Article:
European duo plan first solar-powered Northwest Passage

Raphaël Domjan and Anne Quéméré will be taking on the 3,000km Northwest Passage in a solar-powered kayak, fitted with a Torqueedo electric outboard

The Northwest Passage is a fearsome journey even in a sturdy motor boat, but since he has already circumnavigated the world on Planet Solar, Raphaël Domjan fancied an even bigger challenge for this summer.

The 43-year-old Swiss adventurer has announced that he will be setting off this month in an attempt to navigate the northern coast of Canada on a solar-powered kayak.

His partner on this arduous journey will be Anne Quéméré, a French kayaker who holds the record for fastest woman to row across the Atlantic.

Their humble vessel for this 3,000km journey will be fitted with photo voltaic solar panels attached to a Torqeedo Ultralight 403 outboard engine – the lightest mass-production outboard on the market at just 7kg including battery.

Raphaël and Anne hope to power their kayak for 14 hours a day at an average speed of 7kmh (3.7 knots), meaning the Northwest Passage will take them a grand total of three months to complete.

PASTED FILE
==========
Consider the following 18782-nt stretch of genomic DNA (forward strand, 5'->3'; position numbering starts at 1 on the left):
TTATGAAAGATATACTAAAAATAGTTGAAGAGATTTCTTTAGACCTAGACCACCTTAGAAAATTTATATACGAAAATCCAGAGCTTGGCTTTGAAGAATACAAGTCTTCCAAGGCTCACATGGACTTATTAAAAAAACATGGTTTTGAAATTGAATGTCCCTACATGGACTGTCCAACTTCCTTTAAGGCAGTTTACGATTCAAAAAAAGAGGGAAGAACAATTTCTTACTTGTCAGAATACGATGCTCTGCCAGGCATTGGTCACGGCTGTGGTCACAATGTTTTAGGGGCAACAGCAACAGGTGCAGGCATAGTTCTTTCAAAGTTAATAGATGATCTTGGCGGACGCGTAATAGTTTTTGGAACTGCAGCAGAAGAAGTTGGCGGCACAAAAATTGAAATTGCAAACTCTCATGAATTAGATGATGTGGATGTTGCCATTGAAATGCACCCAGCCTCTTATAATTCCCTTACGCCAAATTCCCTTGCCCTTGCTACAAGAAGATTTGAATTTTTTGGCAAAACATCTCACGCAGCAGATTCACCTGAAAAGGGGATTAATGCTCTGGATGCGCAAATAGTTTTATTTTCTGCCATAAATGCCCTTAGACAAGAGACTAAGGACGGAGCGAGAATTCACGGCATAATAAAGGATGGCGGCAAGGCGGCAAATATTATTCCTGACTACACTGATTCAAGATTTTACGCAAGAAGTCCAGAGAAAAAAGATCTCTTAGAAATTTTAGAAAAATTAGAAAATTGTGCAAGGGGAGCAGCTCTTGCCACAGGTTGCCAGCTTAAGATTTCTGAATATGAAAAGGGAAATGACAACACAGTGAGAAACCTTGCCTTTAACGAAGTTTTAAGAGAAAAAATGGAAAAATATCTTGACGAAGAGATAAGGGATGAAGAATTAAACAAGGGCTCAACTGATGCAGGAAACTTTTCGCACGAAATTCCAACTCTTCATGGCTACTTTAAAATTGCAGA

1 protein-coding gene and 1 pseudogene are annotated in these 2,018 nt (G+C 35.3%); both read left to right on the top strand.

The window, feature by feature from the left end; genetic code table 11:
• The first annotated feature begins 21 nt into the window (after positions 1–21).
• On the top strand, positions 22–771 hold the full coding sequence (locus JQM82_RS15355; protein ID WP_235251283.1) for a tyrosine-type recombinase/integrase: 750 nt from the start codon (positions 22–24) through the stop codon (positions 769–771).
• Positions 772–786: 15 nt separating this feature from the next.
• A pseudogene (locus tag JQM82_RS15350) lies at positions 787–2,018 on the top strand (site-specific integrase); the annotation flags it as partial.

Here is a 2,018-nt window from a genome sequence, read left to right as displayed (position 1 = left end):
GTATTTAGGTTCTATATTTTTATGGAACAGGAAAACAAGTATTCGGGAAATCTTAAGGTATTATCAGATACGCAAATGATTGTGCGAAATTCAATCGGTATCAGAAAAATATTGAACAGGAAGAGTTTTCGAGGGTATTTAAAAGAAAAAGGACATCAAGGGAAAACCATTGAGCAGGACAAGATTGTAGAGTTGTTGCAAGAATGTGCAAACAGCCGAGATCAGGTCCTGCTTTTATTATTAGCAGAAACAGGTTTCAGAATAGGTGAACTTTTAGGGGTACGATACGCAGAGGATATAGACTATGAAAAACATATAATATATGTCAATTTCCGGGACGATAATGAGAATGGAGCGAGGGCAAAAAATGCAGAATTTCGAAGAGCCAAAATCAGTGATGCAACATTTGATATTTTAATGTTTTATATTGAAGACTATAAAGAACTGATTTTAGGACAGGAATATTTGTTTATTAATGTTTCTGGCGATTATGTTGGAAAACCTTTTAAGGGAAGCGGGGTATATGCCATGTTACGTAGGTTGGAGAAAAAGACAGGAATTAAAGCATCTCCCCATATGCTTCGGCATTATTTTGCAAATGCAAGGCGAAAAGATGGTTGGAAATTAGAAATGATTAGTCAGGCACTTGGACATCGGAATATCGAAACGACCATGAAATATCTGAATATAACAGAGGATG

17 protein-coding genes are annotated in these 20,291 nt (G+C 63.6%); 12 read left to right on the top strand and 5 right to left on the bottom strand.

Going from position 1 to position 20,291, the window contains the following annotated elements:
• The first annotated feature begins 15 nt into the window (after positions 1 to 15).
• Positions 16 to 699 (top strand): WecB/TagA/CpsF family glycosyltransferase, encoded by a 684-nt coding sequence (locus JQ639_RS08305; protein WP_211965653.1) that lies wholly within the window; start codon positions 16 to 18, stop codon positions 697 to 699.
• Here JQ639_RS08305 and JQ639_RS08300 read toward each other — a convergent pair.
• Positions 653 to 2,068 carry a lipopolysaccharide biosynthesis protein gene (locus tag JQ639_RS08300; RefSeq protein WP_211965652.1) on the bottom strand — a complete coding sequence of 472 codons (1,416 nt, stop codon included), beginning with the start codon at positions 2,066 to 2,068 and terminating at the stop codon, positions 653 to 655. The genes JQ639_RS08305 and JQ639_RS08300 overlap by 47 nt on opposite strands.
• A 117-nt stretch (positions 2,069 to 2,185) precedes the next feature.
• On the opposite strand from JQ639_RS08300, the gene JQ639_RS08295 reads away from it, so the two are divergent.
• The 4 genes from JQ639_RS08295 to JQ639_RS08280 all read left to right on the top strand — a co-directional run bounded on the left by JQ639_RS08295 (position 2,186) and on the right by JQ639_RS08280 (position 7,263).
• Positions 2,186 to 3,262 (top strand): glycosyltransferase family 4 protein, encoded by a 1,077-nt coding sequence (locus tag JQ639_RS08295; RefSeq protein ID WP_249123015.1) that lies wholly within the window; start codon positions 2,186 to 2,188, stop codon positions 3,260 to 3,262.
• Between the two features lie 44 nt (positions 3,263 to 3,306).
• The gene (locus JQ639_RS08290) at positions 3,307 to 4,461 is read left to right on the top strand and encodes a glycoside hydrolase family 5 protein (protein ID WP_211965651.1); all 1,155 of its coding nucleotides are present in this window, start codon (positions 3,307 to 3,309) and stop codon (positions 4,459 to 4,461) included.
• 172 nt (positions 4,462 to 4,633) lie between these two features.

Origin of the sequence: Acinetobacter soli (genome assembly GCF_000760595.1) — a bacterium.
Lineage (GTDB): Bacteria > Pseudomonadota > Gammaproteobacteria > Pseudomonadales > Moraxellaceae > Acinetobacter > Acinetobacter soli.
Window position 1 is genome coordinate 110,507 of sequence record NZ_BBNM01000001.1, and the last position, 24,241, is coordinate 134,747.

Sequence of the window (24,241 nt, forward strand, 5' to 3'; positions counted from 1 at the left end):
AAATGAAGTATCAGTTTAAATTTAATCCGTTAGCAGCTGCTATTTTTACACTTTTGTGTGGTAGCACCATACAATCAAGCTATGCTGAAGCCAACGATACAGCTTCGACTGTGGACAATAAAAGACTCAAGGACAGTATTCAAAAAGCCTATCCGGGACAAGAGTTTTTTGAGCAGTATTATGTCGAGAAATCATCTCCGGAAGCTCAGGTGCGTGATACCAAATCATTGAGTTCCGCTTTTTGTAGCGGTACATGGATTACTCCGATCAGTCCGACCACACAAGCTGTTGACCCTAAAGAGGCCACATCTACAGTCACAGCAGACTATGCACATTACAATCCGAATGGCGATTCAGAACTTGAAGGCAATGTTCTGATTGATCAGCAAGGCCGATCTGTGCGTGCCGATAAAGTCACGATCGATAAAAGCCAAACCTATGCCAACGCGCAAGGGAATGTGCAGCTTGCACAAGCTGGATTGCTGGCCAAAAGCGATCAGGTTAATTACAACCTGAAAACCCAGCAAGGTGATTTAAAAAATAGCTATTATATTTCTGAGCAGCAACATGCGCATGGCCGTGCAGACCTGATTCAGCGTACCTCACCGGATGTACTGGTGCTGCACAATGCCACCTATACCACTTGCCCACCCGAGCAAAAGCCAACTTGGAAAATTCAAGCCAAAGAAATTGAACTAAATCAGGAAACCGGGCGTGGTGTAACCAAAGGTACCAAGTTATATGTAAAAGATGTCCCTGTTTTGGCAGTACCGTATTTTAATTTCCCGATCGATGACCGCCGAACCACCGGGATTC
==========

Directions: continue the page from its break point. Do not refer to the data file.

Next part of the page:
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They will follow the route discovered by Roald Amundsen in 1895, starting at Tuktoyaktuk, passing through Cambridge Bay, Gjoa Haven and the Bellot Strait, before finishing up at Pond Inlet on Baffin Bay in September.

Northwest Passage route

The pair will benefit from 20 hours of sunlight per day and hope to prove the viability of solar power for propulsion, even in the most inhospitable of environments.

If they can successfully navigate the constantly shifting ice and cope with the highly treacherous conditions then they will etch their names into the record books as the first people to complete the Northwest Passage in an electric-powered kayak.


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